The Consultation also speaks of the Big Society. We believe that the way the Forest has been managed over the last hundred years is already a good example of how Big Society should work. The historic system of checks and balances that we already have, which allows the long term national interest to be protected by the Forestry commission as landowner, and the local public interest to be represented and protected by the Verderers is a winning formula proven over decades.

In addition we now have the National Park Authority playing a key role, and like us, they have members who are directly elected by the local community who are unpaid volunteers, sitting around the table making decisions and having hands-on involvement on behalf of the local constituencies that they represent. All three organisations are based here in the New Forest, and taken together they are well proven to be local, accessible and with a strong element of democratic accountability.

Therefore we say that the Big Society requirements of direct stakeholder involvement and control are already well established here in the New Forest. Rather than dismantle this system we would invite the Secretary of State ( The Rt.Hon. Mrs Caroline Spelman MP) to instead use it as an existing example of what Big Society can achieve in the custodianship of a huge tract of publicly owned land.

We feel we must do all that we can to persuade the Government that these proposals will not work, and are akin to dumping the New Forest on the side of the road with a few pennies in its pocket, and leaving it there as a "charity case".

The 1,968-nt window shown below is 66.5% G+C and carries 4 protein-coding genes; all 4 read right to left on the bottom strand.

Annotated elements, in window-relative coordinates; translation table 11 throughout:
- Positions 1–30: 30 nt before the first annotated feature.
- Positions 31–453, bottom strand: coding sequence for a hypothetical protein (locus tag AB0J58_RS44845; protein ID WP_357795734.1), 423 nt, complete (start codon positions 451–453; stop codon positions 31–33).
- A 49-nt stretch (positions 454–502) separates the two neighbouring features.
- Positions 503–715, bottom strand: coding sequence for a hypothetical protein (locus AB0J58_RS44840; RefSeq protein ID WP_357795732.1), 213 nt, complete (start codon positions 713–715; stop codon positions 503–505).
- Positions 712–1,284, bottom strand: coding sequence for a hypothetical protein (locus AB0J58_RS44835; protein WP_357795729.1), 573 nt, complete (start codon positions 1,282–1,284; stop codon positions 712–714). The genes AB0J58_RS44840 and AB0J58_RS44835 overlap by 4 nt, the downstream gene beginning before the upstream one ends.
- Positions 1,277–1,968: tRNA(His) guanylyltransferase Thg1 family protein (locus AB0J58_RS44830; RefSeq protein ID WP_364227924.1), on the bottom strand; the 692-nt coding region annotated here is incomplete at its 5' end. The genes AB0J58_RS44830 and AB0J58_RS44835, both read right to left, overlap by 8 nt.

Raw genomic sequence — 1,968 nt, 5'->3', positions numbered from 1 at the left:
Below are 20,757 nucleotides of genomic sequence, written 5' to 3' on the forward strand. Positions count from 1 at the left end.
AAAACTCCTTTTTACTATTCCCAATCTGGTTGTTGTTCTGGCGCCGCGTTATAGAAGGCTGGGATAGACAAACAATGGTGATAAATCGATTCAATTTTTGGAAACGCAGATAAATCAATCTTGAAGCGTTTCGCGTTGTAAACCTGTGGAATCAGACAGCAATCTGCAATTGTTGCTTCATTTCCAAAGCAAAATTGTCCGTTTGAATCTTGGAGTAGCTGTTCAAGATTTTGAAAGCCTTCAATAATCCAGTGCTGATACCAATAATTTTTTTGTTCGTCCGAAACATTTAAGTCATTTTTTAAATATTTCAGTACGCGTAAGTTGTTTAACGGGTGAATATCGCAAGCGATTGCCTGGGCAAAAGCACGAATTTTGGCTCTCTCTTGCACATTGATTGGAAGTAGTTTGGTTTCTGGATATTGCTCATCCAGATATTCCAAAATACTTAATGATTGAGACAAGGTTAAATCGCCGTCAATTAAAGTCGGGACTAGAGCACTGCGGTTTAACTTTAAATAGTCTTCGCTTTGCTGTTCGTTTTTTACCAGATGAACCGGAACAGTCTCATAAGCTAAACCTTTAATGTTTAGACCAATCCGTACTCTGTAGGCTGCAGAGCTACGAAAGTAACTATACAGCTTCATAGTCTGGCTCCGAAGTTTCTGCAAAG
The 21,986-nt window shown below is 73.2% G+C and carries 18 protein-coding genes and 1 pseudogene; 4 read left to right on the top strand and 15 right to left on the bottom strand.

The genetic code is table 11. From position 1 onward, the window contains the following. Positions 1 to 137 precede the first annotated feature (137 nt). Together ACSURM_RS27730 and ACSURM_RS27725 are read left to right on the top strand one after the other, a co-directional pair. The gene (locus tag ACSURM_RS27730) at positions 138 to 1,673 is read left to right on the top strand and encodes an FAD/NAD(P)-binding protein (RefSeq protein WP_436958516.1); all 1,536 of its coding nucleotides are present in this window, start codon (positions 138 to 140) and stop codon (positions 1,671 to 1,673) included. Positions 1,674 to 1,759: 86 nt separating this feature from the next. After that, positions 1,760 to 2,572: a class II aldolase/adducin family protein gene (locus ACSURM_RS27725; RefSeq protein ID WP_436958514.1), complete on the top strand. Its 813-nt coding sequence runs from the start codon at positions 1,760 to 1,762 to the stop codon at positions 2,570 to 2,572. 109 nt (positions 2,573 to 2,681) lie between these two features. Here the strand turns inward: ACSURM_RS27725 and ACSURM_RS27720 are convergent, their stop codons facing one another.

We would urge the public, and the Forest's voluntary organisations, to respond individually to the consultation and say what you think. The Forestry Commission is running a number of events locally at which information on the consultation can be obtained, two of which will be 'drop-in' events here in the Verderers' Hall on the 7th and 12th March, all afternoon and early evening.

We would also encourage members of the public to contact their MPs directly in writing if they are as worried about these proposals as we are.

The New Forest Association, which is the Forest's oldest local charity, recently described this as the biggest crisis it has faced since 1877. We tend to agree.

Public Bodies Bill

This is the legislation that will allow the Forestry Acts to be altered by the Minister, and to enable these changes. It is currently going through the House of Lords.

The Constitution Committee of the House of Lords has already concluded that there are aspects of the draft legislation that are unsafe and amount to what it has called "Henry VIII clauses" which give Ministers wide ranging powers to amend primary legislation without parliamentary scrutiny. Having examined the Bill we need to be assured that there are no powers contained in it that may allow the existing New Forest Acts to be bypassed. We shall thus be considering this morning whether or not to seek specialist legal advice on the matter from parliamentary agents in London.

(This is the Text of the Statement made by the Official Verderer at the February 2011 Verderers Court